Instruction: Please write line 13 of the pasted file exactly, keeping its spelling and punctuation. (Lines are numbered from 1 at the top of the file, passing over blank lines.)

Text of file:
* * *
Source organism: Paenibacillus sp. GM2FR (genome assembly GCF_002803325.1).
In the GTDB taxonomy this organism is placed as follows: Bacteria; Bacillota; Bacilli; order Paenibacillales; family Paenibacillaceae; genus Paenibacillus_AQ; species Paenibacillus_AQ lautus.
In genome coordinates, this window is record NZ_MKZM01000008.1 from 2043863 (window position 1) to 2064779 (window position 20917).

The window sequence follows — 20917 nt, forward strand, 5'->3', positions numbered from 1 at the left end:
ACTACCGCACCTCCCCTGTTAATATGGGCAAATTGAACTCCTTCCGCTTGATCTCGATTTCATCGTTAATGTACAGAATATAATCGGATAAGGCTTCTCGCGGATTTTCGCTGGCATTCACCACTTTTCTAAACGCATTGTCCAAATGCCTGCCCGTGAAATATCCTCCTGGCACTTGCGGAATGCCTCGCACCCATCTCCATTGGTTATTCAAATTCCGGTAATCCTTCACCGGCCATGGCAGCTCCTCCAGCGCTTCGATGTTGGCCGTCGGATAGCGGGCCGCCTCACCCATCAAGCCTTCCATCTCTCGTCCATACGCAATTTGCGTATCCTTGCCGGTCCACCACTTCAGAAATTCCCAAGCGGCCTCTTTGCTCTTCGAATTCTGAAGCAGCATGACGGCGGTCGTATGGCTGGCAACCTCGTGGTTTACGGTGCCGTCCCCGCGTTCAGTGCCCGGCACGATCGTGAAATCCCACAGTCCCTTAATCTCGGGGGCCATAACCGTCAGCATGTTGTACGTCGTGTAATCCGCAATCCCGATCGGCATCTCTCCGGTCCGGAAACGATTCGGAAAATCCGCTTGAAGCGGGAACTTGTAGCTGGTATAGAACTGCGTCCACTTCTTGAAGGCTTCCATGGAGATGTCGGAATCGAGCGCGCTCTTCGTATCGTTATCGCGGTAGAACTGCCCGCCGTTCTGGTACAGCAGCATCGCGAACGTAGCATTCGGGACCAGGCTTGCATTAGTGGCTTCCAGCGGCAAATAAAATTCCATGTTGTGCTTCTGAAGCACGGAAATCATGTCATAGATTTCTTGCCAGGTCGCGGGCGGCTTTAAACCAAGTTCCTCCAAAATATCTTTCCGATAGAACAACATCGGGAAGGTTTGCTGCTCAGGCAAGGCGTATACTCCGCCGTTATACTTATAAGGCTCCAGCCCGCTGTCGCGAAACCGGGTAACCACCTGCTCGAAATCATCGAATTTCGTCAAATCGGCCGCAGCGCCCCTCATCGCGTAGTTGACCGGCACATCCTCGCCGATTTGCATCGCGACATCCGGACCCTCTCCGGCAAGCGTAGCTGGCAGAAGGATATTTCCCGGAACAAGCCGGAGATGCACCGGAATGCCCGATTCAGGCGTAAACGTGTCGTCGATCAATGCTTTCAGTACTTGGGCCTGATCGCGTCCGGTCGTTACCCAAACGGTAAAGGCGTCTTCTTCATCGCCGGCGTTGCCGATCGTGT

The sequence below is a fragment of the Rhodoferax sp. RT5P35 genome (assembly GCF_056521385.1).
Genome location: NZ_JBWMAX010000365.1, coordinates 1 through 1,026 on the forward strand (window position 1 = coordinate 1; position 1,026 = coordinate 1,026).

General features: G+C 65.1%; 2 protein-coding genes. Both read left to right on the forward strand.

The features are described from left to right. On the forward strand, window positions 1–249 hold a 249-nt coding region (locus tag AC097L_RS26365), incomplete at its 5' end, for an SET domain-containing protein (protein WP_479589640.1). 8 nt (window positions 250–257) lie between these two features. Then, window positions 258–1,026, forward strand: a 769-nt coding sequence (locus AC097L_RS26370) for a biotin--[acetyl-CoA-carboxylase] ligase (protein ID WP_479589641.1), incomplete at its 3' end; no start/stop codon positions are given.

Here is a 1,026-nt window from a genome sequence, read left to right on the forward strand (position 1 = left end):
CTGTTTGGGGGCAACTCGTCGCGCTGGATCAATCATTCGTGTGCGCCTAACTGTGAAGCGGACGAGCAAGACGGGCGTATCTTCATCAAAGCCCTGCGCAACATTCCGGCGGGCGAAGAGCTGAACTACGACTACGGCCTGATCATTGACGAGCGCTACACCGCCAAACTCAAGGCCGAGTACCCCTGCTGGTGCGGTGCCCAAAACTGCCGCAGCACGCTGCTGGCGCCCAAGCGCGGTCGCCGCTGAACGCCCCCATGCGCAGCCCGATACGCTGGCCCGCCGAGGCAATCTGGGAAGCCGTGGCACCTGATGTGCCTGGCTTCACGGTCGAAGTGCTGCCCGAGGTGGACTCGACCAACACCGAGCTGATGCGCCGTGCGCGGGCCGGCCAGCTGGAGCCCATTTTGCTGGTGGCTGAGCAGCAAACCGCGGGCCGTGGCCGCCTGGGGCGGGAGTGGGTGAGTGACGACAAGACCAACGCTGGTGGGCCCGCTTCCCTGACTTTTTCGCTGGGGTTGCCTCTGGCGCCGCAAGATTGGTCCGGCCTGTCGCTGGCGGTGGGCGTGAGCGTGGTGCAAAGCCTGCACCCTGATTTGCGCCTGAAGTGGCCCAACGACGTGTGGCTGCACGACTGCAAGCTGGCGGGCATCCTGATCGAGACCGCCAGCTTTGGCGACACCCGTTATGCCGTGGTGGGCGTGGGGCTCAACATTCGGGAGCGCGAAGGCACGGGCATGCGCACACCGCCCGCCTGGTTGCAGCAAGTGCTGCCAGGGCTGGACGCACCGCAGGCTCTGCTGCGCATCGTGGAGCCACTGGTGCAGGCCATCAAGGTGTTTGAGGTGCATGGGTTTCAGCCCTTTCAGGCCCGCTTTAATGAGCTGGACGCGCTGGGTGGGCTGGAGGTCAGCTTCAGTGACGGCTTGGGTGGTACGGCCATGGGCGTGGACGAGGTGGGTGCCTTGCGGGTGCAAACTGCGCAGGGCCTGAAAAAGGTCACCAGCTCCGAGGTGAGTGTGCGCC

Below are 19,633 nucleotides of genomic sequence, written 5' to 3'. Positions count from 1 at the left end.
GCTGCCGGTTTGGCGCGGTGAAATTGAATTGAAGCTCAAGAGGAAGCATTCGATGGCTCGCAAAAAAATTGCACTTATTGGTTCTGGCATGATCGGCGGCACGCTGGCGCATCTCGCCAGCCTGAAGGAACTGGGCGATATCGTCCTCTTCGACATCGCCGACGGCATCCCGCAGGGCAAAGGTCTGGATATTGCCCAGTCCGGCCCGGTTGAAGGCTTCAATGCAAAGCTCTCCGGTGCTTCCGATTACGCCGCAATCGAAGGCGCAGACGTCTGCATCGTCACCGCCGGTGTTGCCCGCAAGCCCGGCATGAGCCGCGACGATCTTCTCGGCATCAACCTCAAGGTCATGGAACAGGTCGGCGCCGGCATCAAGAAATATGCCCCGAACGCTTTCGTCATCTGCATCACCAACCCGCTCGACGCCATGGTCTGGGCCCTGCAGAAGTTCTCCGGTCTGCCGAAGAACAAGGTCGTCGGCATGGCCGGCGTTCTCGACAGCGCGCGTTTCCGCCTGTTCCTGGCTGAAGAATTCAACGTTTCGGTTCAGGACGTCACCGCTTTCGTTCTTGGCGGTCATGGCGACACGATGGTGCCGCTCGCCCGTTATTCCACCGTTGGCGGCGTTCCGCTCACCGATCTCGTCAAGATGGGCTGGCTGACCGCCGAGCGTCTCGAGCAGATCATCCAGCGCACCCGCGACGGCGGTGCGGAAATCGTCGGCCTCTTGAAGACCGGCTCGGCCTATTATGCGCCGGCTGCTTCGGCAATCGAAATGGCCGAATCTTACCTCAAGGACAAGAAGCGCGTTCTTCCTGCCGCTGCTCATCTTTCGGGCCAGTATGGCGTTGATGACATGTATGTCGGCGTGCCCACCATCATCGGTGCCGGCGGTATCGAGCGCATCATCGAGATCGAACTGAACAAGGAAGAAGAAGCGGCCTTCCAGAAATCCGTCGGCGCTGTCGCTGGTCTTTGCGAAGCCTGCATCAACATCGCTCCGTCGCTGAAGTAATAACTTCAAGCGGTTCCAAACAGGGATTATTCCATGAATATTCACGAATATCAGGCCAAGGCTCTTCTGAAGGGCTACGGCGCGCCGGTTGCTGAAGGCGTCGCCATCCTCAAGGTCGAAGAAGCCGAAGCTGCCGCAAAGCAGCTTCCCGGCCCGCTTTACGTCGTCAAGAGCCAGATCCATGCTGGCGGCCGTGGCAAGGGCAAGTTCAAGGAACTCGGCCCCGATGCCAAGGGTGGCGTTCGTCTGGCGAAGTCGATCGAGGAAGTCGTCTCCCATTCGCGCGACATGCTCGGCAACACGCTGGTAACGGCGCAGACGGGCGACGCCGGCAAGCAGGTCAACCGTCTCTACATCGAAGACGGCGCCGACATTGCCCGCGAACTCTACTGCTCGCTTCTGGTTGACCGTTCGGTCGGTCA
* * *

GCTGCCGGTTTGGCGCGGTGAAATTGAATTGAAGCTCAAGAGGAAGCATTCGATGGCTCGCAAAAAAATTGCACTTATTGGTTCTGGCATGATCGGCGGCACGCTGGCGCATCTCGCCAGCCTGAAGGAACTGGGCGATATCGTCCTCTTCGACATCGCCGACGGCATCCCGCAGGGCAAAGGTCTGGATATTGCCCAGTCCGGCCCGGTTGAAGGCTTCAATGCAAAGCTCTCCGGTGCTTCCGATTACGCCGCAATCGAAGGCGCAGACGTCTGCATCGTCACCGCCGGTGTTGCCCGCAAGCCCGGCATGAGCCGCGACGATCTTCTCGGCATCAACCTCAAGGTCATGGAACAGGTCGGCGCCGGCATCAAGAAATATGCCCCGAACGCTTTCGTCATCTGCATCACCAACCCGCTCGACGCCATGGTCTGGGCCCTGCAGAAGTTCTCCGGTCTGCCGAAGAACAAGGTCGTCGGCATGGCCGGCGTTCTCGACAGCGCGCGTTTCCGCCTGTTCCTGGCTGAAGAATTCAACGTTTCGGTTCAGGACGTCACCGCTTTCGTTCTTGGCGGTCATGGCGACACGATGGTGCCGCTCGCCCGTTATTCCACCGTTGGCGGCGTTCCGCTCACCGATCTCGTCAAGATGGGCTGGCTGACCGCCGAGCGTCTCGAGCAGATCATCCAGCGCACCCGCGACGGCGGTGCGGAAATCGTCGGCCTCTTGAAGACCGGCTCGGCCTATTATGCGCCGGCTGCTTCGGCAATCGAAATGGCCGAATCTTACCTCAAGGACAAGAAGCGCGTTCTTCCTGCCGCTGCTCATCTTTCGGGCCAGTATGGCGTTGATGACATGTATGTCGGCGTGCCCACCATCATCGGTGCCGGCGGTATCGAGCGCATCATCGAGATCGAACTGAACAAGGAAGAAGAAGCGGCCTTCCAGAAATCCGTCGGCGCTGTCGCTGGTCTTTGCGAAGCCTGCATCAACATCGCTCCGTCGCTGAAGTAATAACTTCAAGCGGTTCCAAACAGGGATTATTCCATGAATATTCACGAATATCAGGCCAAGGCTCTTCTGAAGGGCTACGGCGCGCCGGTTGCTGAAGGCGTCGCCATCCTCAAGGTCGAAGAAGCCGAAGCTGCCGCAAAGCAGCTTCCCGGCCCGCTTTACGTCGTCAAGAGCCAGATCCATGCTGGCGGCCGTGGCAAGGGCAAGTTCAAGGAACTCGGCCCCGATGCCAAGGGTGGCGTTCGTCTGGCGAAGTCGATCGAGGAAGTCGTCTCCCATTCGCGCGACATGCTCGGCAACACGCTGGTAACGGCGCAGACGGGCGACGCCGGCAAGCAGGTCAACCGTCTCTACATCGAAGACGGCGCCGACATTGCCCGCGAACTCTACTGCTCGCTTCTGGTTGACCGTTCGGTCGGTCA